The plan calls for virtually every local government agency – including the Police Department, libraries, Parks Department, Public Works Department, public housing and the school district – to focus resources on the 100 blocks. The rationale is that most of the city’s crime is somehow linked to those areas. If those neighborhoods can improve, then crime throughout the city will fall. “We don’t want to displace crime, so it just moves elsewhere. We want to hack it at its roots,” said Oakland police Sgt. Chris Bolton, chief of staff for Police Chief Howard Jordan. That means job fairs, cleaning graffiti and other blight, a free summer camp for kids, extra police officers on patrol, enhanced efforts to track parolees, more block parties and other efforts. Similar tactics have reduced crime in cities like New York, Los Angeles, and Chicago, said Reygan Harmon, Quan’s public safety policy adviser.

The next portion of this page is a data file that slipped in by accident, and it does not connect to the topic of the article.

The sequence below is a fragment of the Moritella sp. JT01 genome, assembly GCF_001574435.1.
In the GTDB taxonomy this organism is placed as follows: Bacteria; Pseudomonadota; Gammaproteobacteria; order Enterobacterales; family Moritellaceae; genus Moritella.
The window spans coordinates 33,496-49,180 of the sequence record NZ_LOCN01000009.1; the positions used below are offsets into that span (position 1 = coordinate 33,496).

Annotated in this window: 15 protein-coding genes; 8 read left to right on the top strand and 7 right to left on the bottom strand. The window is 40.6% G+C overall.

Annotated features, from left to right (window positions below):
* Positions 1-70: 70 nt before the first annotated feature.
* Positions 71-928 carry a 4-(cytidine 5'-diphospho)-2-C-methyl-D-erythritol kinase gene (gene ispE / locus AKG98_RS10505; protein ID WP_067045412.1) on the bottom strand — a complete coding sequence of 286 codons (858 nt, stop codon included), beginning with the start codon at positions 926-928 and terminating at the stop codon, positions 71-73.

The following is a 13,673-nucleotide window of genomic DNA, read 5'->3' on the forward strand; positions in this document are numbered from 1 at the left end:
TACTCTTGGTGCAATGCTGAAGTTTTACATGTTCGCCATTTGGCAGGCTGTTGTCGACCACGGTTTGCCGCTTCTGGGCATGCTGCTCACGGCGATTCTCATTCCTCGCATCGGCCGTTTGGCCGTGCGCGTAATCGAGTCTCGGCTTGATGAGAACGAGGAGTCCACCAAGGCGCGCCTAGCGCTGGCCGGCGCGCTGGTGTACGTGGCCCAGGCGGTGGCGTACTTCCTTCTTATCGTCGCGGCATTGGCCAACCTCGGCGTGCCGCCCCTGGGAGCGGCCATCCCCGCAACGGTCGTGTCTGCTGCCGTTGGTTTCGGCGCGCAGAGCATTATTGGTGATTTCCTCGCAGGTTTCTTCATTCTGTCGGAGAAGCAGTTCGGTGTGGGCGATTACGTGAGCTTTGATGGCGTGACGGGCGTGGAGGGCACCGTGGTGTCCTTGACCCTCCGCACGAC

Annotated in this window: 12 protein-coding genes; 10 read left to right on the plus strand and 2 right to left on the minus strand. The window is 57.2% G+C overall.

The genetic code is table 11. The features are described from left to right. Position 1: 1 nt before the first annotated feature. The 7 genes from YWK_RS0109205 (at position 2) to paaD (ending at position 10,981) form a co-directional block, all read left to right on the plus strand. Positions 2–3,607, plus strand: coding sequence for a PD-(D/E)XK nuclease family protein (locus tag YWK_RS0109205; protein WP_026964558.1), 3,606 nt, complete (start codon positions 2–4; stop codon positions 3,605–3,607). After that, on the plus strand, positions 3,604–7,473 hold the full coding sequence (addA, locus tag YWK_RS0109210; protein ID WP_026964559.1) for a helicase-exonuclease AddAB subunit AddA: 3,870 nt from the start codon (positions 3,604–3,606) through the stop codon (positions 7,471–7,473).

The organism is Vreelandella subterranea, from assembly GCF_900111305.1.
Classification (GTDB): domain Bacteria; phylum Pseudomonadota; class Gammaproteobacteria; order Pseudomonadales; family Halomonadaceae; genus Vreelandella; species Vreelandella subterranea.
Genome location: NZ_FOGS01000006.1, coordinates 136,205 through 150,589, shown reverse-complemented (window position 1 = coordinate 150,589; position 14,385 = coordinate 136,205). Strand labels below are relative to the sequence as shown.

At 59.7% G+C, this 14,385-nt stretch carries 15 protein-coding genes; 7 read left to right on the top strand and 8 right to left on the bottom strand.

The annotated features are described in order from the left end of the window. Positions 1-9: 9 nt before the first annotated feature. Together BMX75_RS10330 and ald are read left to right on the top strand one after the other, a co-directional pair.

Oakland Mayor Jean Quan has offered the first details of a “100 Blocks” anticrime plan to focus city resources on the 100 most deadly blocks – areas where 90 percent of the city’s homicides and shootings occur, reports the San Francisco Chronicle. Most are clustered around public housing. Some residents are skeptical. Many say they haven’t seen any changes and didn’t even know that their neighborhoods had been identified by city officials.